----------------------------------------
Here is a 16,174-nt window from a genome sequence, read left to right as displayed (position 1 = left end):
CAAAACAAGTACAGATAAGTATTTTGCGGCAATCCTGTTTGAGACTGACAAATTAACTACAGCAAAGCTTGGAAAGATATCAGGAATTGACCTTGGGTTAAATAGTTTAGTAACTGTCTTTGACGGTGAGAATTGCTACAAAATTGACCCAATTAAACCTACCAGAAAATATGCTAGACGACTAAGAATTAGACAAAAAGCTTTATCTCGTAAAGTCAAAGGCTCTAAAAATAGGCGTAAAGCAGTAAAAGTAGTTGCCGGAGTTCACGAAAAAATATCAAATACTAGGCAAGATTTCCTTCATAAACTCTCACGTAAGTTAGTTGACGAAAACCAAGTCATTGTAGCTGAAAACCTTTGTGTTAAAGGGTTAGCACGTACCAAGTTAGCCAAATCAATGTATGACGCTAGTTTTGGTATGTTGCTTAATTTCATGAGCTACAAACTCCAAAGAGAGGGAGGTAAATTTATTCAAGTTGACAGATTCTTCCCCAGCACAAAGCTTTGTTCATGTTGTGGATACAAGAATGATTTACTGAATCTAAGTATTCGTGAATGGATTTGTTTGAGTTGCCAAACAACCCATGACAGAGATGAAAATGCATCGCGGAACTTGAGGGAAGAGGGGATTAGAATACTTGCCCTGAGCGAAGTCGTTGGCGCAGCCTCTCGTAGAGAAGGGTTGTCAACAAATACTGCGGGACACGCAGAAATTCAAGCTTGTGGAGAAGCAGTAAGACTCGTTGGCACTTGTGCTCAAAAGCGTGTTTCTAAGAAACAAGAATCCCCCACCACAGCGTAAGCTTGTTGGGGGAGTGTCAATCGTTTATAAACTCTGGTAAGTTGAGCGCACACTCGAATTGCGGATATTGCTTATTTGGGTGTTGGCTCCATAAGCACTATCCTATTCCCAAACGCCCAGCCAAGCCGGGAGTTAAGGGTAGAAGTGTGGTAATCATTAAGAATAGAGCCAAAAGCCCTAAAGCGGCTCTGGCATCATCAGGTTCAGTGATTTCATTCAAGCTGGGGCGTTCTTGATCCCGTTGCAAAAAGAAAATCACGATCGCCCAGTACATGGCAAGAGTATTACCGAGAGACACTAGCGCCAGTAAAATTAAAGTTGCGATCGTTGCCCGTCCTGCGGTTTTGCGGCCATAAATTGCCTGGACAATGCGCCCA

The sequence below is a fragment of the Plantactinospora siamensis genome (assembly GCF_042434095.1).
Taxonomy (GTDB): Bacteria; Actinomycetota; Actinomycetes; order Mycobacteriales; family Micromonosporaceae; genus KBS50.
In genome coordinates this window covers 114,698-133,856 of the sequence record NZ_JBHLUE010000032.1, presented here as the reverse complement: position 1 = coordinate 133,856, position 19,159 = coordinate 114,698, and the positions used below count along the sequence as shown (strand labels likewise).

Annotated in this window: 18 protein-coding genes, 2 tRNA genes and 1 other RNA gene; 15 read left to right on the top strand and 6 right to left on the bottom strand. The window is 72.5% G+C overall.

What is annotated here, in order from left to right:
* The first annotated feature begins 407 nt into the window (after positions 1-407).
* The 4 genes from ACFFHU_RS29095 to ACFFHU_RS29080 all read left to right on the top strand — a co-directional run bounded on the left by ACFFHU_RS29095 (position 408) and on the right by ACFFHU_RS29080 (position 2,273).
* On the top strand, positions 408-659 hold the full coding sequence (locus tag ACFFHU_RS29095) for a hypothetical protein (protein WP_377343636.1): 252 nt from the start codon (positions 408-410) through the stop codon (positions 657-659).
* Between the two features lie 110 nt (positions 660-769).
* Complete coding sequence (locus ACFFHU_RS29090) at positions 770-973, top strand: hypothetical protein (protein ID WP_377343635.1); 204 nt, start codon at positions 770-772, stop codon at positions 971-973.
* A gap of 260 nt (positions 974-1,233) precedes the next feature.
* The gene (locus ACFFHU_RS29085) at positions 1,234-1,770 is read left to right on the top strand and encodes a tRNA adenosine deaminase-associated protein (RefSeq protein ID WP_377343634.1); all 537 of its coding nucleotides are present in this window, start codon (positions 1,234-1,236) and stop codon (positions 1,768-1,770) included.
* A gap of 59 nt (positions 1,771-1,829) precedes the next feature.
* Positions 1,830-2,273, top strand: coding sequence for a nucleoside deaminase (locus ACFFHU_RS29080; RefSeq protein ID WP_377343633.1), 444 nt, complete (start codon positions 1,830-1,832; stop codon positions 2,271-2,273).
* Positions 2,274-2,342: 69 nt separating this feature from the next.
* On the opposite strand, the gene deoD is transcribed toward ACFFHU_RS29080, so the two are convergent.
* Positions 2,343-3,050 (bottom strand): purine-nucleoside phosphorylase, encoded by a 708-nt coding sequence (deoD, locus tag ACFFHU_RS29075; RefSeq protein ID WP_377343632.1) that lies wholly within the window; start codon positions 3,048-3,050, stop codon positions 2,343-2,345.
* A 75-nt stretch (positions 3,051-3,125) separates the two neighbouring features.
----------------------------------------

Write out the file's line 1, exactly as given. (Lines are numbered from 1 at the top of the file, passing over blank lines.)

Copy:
Here is a 16,174-nt window from a genome sequence, read left to right as displayed (position 1 = left end):